I also managed to release an album with people I don’t usually get to work with because they live all around the country. It was one of the first “remote” albums that anyone released during the pandemic and features Bria Skonberg (NYC), Chloe Feoranzo (SoCal/NOLA), Evan Christopher (NOLA), Jason Jurzak (NOLA) Ben Paterson (NYC), and Josh Collazo (SoCal).
So Pandemic Win #3 was getting to work with musicians I respect to record remotely that otherwise would be hard to bring together for a session. Is recording remotely as good as recording in person? NO! It’s very limiting, but listen for yourself and think you’ll agree we made the best of those limitations! You can find it at glenncrytzer.bandcamp.com.
My Pandemic Win #4 is that I’ve learned how to “pivot”—the business-jargon neologism for the word “adapt.” When 2020 summer came around, I figured out how to pivot to busking and livestreaming to keep the lights on. When the weather got too cold to play outdoors, I had to pivot again to an all live-streaming model. I built a live-streaming/recording studio in my apartment and enrolled dozens of subscribers for our weekly livestream recording session. As a result, we’re doing something that I don’t think has ever been done before: releasing 25 full albums in 25 weeks. (Visit glenncrytzer.com/livestream for more info or to subscribe.)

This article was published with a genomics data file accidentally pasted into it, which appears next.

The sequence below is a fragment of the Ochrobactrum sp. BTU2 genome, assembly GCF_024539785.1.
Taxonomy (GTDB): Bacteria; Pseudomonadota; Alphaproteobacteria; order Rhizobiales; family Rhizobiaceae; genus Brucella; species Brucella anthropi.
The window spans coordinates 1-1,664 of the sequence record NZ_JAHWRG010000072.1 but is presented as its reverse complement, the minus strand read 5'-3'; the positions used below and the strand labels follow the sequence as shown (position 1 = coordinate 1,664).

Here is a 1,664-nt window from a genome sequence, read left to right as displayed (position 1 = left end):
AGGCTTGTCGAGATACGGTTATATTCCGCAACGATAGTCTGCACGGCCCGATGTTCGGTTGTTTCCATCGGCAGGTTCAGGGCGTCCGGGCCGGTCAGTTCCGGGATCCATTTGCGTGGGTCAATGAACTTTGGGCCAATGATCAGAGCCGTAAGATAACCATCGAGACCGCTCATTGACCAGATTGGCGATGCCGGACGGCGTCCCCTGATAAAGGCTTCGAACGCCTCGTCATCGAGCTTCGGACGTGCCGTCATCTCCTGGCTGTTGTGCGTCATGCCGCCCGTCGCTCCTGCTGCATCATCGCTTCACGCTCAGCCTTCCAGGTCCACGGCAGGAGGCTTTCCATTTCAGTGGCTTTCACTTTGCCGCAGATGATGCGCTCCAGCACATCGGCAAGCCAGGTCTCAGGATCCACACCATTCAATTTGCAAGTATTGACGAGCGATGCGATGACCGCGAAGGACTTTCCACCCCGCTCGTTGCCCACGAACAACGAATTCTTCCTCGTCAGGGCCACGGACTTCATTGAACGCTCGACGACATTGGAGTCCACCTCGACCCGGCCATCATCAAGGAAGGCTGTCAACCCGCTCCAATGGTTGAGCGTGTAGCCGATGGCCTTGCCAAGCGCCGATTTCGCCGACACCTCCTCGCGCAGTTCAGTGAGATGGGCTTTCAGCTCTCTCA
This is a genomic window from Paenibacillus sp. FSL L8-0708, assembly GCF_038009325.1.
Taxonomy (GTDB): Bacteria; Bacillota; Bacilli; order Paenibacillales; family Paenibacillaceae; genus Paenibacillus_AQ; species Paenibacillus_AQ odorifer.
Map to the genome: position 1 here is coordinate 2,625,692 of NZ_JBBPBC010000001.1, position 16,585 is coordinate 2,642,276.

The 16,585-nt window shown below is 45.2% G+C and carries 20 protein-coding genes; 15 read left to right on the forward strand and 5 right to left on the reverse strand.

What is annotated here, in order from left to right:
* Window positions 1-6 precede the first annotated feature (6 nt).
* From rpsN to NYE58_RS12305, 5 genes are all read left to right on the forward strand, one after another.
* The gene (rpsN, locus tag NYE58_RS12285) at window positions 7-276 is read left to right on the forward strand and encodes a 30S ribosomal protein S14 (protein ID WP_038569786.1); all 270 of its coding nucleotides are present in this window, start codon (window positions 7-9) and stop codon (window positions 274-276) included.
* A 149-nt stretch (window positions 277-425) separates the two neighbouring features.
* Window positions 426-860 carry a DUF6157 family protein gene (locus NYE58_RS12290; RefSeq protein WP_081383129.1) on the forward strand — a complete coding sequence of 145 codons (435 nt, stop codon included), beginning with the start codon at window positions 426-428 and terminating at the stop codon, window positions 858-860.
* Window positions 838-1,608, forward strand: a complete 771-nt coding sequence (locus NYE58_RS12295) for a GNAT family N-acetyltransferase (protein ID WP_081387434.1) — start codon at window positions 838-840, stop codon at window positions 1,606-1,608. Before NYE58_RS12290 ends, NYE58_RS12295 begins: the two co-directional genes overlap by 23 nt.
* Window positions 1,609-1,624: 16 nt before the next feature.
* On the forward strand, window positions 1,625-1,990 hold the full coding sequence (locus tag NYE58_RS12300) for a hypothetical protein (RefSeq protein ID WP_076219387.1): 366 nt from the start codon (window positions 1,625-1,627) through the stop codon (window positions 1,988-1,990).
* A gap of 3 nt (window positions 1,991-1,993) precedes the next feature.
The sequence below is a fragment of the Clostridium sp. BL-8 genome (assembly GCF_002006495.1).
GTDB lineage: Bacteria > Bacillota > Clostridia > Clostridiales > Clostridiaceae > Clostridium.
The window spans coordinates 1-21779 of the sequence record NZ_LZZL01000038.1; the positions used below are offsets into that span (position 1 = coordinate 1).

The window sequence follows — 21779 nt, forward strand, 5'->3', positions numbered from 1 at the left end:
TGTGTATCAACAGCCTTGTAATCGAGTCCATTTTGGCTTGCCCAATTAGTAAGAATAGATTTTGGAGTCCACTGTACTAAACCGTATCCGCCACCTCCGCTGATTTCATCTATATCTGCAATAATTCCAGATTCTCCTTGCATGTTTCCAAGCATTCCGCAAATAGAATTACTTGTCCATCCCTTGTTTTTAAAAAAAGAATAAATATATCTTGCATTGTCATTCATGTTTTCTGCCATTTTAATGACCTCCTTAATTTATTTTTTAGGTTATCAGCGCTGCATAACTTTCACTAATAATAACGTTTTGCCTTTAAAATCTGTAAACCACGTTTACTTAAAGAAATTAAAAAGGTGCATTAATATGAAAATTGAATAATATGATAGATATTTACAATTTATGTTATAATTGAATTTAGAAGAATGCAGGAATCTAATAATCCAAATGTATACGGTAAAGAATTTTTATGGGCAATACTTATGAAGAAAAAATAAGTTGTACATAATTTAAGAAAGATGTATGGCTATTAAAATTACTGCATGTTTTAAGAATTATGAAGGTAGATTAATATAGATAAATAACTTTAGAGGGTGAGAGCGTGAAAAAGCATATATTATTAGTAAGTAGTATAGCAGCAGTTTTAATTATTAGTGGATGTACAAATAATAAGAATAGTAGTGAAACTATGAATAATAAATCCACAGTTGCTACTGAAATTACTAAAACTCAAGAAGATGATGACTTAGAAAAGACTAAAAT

When this series ends in the late Spring, I’ll have to pivot again, but the win from all this pivoting is that it’s teaching me how to think outside the box, how to plan, and make things work in less-than-ideal conditions. These challenges have made me more flexible and resilient overall.
Finally, we have Pandemic Win #5, which is maybe the biggest win of all. During the pandemic I’ve realized just how important what we musicians do really is. After almost every performance in a park this summer someone would inevitably come up and tell me that I didn’t know how much hearing live music meant to them, how much they needed what we just did, how we were bringing joy into their life when they most needed it.
Government officials in charge of doling out relief may not know just how important artists are, but you and I know it. The arts are the heartbeat of our communities—and especially of my hometown, NYC. If it wasn’t for great music, theater, dance, galleries, chefs, cocktails, and nightspots, why on earth would anyone live here?
Do you think we all like living in apartments the size of walk-in closets, everything being 15% more expensive, and fighting rats the size of Tony Soprano for a spot on the subway platform? No. But we do it because there’s no place on earth with more interesting things to see and do than NYC. The energy here is electric.
Live entertainment will return bigger and better than ever after the pandemic. In NYC, New Yorkers will demand it. The city that never sleeps is just resting its eyes for a few minutes.